Closely watched by more than 1,200 police, the first of dozens of buses began transferring them to reception centers around France where they can apply for asylum. More police patrolled inside the camp, among them officers from the London police force.
Authorities were expected to begin tearing down thousands of muddy tents and fragile shelters on Tuesday as the migrants vacated them.
Migrants have flocked to the Calais region for nearly two decades, living in mini-jungles. But the sprawling camp in the sand dunes of northern France became emblematic of Europe’s migrant crisis, expanding as migrant numbers grew and quickly evolving into Europe’s largest slum, supported by aid groups, and a black eye on France’s image.
Authorities: Bus driver didn’t brake before hitting big rig
PALM SPRINGS, Calif. (AP) — Ana Car didn’t remember the sudden impact, only that she woke up among dead and injured passengers in a dark bus filled with screams of terror and agony.
The retired factory worker had spent an evening gambling at a desert casino and was sound asleep when the bus heading to Los Angeles smashed into the rear of a slow-moving tractor-trailer. The crash killed the bus driver and 12 passengers and injured 31 other people.
“I can’t believe how many died,” she said, sobbing Monday as she recovered from bumps, bruises and a sore back. “It was so horrible. These images are going to stay in my head for life. ”
The National Transportation Safety Board was investigating the collision, which is one of the deadliest wrecks in California history.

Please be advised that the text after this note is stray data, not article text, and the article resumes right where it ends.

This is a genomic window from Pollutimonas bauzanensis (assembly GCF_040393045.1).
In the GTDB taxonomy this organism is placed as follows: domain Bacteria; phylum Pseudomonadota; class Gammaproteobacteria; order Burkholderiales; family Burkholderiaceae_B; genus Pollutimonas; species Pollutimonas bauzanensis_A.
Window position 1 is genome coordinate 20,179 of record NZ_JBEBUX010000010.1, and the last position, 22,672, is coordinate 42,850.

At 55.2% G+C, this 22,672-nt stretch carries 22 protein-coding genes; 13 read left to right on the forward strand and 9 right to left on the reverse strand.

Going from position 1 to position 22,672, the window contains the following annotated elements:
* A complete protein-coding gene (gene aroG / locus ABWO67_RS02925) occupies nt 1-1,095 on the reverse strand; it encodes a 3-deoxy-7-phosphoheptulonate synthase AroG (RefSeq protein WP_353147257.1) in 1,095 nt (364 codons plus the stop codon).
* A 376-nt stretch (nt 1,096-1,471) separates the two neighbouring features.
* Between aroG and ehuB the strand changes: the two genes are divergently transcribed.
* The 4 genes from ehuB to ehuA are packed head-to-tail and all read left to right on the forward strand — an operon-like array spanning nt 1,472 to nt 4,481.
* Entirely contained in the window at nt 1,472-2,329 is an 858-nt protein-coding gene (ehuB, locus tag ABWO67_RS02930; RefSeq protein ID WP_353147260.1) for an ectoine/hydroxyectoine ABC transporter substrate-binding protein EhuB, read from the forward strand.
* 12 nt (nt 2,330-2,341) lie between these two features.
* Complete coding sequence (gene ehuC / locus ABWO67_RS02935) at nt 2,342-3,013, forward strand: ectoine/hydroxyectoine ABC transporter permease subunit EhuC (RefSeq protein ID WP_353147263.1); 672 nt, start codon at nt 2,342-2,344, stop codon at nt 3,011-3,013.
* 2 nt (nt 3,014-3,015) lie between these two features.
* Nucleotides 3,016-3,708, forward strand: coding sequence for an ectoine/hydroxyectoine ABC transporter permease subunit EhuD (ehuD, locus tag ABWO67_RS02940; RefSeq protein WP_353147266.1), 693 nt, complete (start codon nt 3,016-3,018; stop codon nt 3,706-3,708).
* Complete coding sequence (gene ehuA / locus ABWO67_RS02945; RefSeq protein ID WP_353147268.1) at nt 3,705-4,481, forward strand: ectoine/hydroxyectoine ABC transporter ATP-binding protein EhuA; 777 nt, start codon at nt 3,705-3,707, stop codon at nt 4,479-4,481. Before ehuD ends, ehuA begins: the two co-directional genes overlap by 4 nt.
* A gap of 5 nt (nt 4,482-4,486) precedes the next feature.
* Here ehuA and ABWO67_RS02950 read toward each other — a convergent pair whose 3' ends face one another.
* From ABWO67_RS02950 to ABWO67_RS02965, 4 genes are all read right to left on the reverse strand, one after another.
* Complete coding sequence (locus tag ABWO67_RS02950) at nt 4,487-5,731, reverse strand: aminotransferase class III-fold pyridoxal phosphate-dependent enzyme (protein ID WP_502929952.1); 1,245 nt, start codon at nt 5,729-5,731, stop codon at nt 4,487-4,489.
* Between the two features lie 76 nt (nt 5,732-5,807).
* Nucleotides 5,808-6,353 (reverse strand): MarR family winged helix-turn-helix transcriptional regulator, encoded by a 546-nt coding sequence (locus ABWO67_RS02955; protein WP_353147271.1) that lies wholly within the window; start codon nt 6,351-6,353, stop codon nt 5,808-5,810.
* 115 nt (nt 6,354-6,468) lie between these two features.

The truck was creeping along at 5 mph because of utility work that had gone on throughout the night along Interstate 10 near Palm Springs. That’s when the bus, moving as fast as 65 mph, slammed into it, authorities said.
Guard seeks federal aid for soldiers told to return bonuses
SACRAMENTO, Calif. (AP) — Members of Congress and veterans leaders on Monday called for federal action to absolve the debts of nearly 10,000 California soldiers who have been ordered by the Pentagon to repay enlistment bonuses a decade after they signed up to serve in Iraq and Afghanistan.
Lawmakers from California expressed outrage, including Democratic Sens. Dianne Feinstein and Barbara Boxer; House Majority Leader Kevin McCarthy, a Republican; and House Minority Leader Nancy Pelosi, a Democrat.
Maj. Gen. Matthew Beevers said the California National Guard is working with members of Congress to introduce legislation that, if approved and signed by the president, would order the National Guard Bureau to clear the debts of soldiers who were wrongly told they were eligible for bonuses of $15,000 or more.
The total amount given out in bonuses is not clear, but $22 million has been recovered so far, The Los Angeles Times reported.
“This is how you destroy all faith in a Pentagon that is supposed to have your back,” Brian Duffy, head of the national service organization Veterans of Foreign Wars, said in an emailed statement. “Instead of seeking repayment, the Pentagon owes them a debt of thanks and an apology for insulting their honorable service to our nation. ”
In year of 3,000 shootings, a teen faces life beyond bullet
CHICAGO (AP) — He suddenly felt as if a hot wire had torn through his chest. It hurt to breathe.
Jonathan Annicks wasn’t sure he’d been shot. It was after midnight when he’d dashed outside his family’s house to retrieve a phone charger from the car. Now, slumped over in anguish, he frantically punched his brother’s number into his phone.
“You might have to take me to the hospital,” he gasped, “Come outside, please! ”